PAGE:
A Stress Test for America

Source: G. Scott Thomas, Portfolio/American City Business Journals, September 7, 2010

Millions upon millions of Americans are stressing out.

Forty percent of the nation’s workers say they experience stress on a daily basis, according to a Gallup Poll from June. That number climbs to 50 percent among the unemployed. And the problem seems to be getting worse. Forty-eight percent of U.S. adults believe the stress in their lives has escalated during the past half-decade, says the American Psychological Association.

Several factors contribute to the daily pressure that Americans feel, ranging from unemployment and shaky personal finances to traffic, crime, and pollution. The intensity of this toxic mixture varies from market to market across the country, as does the level of stress.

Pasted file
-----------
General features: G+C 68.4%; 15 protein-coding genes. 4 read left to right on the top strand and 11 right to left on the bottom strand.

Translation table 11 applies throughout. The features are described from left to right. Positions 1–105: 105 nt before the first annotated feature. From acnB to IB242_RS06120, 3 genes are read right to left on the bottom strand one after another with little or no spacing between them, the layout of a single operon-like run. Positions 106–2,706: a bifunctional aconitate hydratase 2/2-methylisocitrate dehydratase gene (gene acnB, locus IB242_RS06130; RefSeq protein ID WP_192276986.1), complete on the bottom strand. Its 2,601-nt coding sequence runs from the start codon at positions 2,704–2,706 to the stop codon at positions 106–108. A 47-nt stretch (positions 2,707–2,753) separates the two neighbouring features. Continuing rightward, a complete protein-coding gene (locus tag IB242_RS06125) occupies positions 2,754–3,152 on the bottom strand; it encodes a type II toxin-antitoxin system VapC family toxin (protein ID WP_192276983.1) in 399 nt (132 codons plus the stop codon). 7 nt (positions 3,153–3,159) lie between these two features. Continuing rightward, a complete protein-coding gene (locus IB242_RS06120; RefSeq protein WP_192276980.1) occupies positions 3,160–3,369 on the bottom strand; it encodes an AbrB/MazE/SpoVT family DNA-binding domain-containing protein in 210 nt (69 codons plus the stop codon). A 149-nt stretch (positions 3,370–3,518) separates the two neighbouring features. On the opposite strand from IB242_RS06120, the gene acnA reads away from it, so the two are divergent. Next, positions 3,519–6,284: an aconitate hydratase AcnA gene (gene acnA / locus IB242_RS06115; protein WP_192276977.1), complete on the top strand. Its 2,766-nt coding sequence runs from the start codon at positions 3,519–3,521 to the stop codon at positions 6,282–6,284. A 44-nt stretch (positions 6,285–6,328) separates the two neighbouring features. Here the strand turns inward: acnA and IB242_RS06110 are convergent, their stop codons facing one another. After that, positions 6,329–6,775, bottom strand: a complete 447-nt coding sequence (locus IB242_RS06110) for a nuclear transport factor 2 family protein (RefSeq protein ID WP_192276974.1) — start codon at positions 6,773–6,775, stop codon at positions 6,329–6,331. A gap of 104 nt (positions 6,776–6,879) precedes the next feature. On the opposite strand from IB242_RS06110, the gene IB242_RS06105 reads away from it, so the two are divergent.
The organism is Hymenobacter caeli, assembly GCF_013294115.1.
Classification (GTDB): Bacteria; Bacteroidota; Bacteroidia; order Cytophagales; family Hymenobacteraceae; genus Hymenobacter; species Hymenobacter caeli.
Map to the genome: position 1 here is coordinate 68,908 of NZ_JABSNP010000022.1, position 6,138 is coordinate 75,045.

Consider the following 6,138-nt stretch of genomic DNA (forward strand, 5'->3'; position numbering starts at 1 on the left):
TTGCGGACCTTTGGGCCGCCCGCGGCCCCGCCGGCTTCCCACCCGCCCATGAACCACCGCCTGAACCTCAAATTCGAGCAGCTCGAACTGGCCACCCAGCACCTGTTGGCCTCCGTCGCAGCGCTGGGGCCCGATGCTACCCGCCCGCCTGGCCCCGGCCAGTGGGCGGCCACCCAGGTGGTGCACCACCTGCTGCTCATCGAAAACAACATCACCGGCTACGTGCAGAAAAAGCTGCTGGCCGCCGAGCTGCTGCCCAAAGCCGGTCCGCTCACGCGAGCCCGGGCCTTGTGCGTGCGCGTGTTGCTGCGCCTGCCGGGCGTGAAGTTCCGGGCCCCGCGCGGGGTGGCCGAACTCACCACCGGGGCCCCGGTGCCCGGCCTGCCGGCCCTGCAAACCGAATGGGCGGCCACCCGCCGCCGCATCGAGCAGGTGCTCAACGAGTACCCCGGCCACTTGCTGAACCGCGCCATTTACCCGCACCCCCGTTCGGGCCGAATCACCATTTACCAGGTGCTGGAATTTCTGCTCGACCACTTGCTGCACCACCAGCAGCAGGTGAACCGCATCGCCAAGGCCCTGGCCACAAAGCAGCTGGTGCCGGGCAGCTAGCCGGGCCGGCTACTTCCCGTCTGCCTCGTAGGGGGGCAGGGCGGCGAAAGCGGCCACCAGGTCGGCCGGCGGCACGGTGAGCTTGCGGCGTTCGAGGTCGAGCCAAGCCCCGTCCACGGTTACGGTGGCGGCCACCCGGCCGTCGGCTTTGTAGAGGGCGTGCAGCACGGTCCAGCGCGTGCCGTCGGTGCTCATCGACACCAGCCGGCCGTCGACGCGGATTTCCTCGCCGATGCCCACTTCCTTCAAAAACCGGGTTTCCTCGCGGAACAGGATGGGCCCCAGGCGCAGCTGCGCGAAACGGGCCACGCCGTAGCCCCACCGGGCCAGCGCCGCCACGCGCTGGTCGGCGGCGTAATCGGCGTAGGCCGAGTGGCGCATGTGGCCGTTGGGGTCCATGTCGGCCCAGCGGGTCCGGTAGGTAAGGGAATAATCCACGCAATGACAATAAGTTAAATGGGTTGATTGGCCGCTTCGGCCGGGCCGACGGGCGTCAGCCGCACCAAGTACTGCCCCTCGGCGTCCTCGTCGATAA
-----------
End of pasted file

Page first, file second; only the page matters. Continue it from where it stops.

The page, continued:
Nowhere is the situation worse than in Detroit, which ranks as the most stressful metropolitan area in America, according to a new study by Portfolio.com and bizjournals.

Detroit is burdened with a hefty unemployment rate, 14.3 percent at midyear, the third-worst figure in the nation’s 50 largest markets. It’s also among the 10 places with the most murders, the most robberies, the most heart attacks, the most families in poverty, and the fewest sunny days.

The result, to Detroit’s misfortune, is America’s ultimate recipe for stress.

Portfolio.com and bizjournals created a 10-part formula to estimate the stress levels in the nation’s 50 biggest metros, using the latest data available from several government agencies and private firms.
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